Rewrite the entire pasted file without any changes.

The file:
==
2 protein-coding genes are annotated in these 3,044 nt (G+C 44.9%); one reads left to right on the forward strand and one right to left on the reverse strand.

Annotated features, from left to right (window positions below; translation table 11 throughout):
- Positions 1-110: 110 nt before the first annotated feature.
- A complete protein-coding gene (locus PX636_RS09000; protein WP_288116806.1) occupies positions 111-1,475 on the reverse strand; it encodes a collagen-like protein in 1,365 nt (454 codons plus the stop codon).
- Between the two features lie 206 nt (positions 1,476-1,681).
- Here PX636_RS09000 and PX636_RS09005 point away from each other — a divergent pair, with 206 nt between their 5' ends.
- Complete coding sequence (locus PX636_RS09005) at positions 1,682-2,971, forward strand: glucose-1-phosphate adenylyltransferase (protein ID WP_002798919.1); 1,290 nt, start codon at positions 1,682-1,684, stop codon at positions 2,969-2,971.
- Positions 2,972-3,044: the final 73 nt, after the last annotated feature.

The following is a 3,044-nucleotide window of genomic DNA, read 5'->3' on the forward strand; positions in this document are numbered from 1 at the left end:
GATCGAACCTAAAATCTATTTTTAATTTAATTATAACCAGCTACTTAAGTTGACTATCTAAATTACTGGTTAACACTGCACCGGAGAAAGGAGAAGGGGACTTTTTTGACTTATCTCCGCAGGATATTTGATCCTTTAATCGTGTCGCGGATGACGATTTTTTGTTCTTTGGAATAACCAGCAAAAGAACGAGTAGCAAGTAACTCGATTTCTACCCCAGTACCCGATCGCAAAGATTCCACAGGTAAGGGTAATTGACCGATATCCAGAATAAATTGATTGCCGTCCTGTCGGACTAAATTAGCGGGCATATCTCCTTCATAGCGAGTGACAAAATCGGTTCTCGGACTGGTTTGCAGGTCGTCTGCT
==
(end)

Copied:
2 protein-coding genes are annotated in these 3,044 nt (G+C 44.9%); one reads left to right on the forward strand and one right to left on the reverse strand.

Annotated features, from left to right (window positions below; translation table 11 throughout):
- Positions 1-110: 110 nt before the first annotated feature.
- A complete protein-coding gene (locus PX636_RS09000; protein WP_288116806.1) occupies positions 111-1,475 on the reverse strand; it encodes a collagen-like protein in 1,365 nt (454 codons plus the stop codon).
- Between the two features lie 206 nt (positions 1,476-1,681).
- Here PX636_RS09000 and PX636_RS09005 point away from each other — a divergent pair, with 206 nt between their 5' ends.
- Complete coding sequence (locus PX636_RS09005) at positions 1,682-2,971, forward strand: glucose-1-phosphate adenylyltransferase (protein ID WP_002798919.1); 1,290 nt, start codon at positions 1,682-1,684, stop codon at positions 2,969-2,971.
- Positions 2,972-3,044: the final 73 nt, after the last annotated feature.

The following is a 3,044-nucleotide window of genomic DNA, read 5'->3' on the forward strand; positions in this document are numbered from 1 at the left end:
GATCGAACCTAAAATCTATTTTTAATTTAATTATAACCAGCTACTTAAGTTGACTATCTAAATTACTGGTTAACACTGCACCGGAGAAAGGAGAAGGGGACTTTTTTGACTTATCTCCGCAGGATATTTGATCCTTTAATCGTGTCGCGGATGACGATTTTTTGTTCTTTGGAATAACCAGCAAAAGAACGAGTAGCAAGTAACTCGATTTCTACCCCAGTACCCGATCGCAAAGATTCCACAGGTAAGGGTAATTGACCGATATCCAGAATAAATTGATTGCCGTCCTGTCGGACTAAATTAGCGGGCATATCTCCTTCATAGCGAGTGACAAAATCGGTTCTCGGACTGGTTTGCAGGTCGTCTGCT